ATI seeks tariff exemption for joint venture with Chinese steel maker
Allegheny Technologies Inc. hopes that its joint venture with a Chinese firm can be exempted from 25 percent steel tariffs that President Trump recently announced.
The Downtown-based specialty materials maker said Tuesday that a partnership with the Tsingshan Group, which produces stainless steel slabs in Indonesia, will create up to 100 manufacturing jobs in Western Pennsylvania and support other businesses in the United States.
Once imported, the slabs will be sent to Harrison, where ATI operates a hot-rolling and processing facility.
There, slabs will be rolled into coils before being sent to its plant in Midland, Beaver County, where coils will be made into stainless steel sheets. The company said it’s the only facility in the nation that uses an automated process to reduce finishing time from weeks to minutes.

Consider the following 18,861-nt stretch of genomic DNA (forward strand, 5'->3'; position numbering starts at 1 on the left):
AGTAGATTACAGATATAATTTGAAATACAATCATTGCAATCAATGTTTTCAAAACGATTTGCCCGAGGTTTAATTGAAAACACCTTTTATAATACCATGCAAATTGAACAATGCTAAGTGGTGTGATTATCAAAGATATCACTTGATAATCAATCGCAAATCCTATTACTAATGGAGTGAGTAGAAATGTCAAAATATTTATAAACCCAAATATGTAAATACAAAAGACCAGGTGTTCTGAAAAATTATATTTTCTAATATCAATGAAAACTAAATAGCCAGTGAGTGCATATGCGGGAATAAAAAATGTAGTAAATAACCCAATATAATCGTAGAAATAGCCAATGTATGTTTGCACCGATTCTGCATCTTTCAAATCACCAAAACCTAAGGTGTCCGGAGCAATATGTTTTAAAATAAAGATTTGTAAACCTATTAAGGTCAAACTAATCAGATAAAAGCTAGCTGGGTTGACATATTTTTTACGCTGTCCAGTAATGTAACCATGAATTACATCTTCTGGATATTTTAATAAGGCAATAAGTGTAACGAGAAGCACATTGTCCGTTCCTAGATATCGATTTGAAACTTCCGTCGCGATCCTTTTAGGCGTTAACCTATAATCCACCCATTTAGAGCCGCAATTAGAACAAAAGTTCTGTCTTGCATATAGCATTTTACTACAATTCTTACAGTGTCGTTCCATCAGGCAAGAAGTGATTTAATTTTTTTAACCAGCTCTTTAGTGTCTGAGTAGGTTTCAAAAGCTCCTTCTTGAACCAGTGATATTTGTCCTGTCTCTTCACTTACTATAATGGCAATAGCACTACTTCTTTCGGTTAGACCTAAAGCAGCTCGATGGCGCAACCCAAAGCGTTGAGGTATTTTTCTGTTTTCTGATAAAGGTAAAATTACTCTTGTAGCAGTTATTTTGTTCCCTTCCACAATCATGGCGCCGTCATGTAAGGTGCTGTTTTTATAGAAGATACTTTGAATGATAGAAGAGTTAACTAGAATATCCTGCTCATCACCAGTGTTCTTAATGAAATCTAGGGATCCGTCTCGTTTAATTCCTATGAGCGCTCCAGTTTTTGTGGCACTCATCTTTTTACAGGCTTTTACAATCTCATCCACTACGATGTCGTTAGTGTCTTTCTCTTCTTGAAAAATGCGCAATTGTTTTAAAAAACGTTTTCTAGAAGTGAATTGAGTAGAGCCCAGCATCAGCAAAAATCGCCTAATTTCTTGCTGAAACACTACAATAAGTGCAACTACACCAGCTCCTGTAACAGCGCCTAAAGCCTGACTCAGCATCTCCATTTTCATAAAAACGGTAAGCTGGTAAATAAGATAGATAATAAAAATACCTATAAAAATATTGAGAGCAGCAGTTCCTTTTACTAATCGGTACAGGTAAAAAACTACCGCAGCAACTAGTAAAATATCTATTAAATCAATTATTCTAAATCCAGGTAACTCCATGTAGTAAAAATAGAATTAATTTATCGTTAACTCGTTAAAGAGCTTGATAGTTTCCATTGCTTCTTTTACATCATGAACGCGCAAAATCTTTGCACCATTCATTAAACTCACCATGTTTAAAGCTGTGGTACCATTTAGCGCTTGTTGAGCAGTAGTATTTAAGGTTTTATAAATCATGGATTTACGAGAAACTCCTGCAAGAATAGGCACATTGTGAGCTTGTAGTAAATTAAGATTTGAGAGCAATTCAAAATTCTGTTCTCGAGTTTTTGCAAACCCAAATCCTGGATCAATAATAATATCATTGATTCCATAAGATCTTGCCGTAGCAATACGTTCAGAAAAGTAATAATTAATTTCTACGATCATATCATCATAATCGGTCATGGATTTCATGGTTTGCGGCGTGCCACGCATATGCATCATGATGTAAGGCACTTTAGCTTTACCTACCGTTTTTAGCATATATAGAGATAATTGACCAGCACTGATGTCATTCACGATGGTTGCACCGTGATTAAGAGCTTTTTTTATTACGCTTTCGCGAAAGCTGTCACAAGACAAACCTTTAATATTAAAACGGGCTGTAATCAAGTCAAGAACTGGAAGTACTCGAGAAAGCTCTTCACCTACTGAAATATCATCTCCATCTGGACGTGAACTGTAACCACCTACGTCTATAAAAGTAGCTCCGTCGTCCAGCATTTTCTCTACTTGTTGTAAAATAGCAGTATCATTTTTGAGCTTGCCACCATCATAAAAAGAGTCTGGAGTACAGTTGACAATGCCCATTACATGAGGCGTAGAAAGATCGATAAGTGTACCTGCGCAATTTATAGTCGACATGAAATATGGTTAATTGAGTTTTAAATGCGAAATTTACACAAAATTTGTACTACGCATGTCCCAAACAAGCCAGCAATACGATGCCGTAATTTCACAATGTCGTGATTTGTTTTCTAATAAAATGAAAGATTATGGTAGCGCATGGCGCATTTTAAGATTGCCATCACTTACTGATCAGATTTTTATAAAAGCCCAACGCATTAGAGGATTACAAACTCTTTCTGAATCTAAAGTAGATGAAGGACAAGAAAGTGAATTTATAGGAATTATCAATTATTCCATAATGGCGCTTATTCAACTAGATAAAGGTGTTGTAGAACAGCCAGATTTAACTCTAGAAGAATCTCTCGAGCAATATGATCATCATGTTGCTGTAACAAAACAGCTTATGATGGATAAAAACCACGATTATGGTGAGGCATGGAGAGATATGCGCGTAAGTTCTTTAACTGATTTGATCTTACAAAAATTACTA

The Midland facility was idled in February 2016 and closed in October 2016 “due in part to dumped and subsidized stainless imports from China,” ATI said.
About 260 employees lost their jobs.
Trump on March 8 authorized tariffs to tack 25 percent onto the price of steel coming into the United States from certain countries, including China. The president said steel dumping was one reason for considering tariffs.
The United States is the world’s largest steel importer, bringing in about 34.6 million metric tons in 2017, according to the U.S. Department of Commerce.
Canada is the largest steel exporter to the United States, representing 17 percent in 2017, while China represents just 2 percent, the department said.
The tariffs exempt steel imports from Canada.
ATI said Commerce officials will take 90 days to review the company’s request.
The joint venture will move forward as the tariff exemption request is considered, the company said.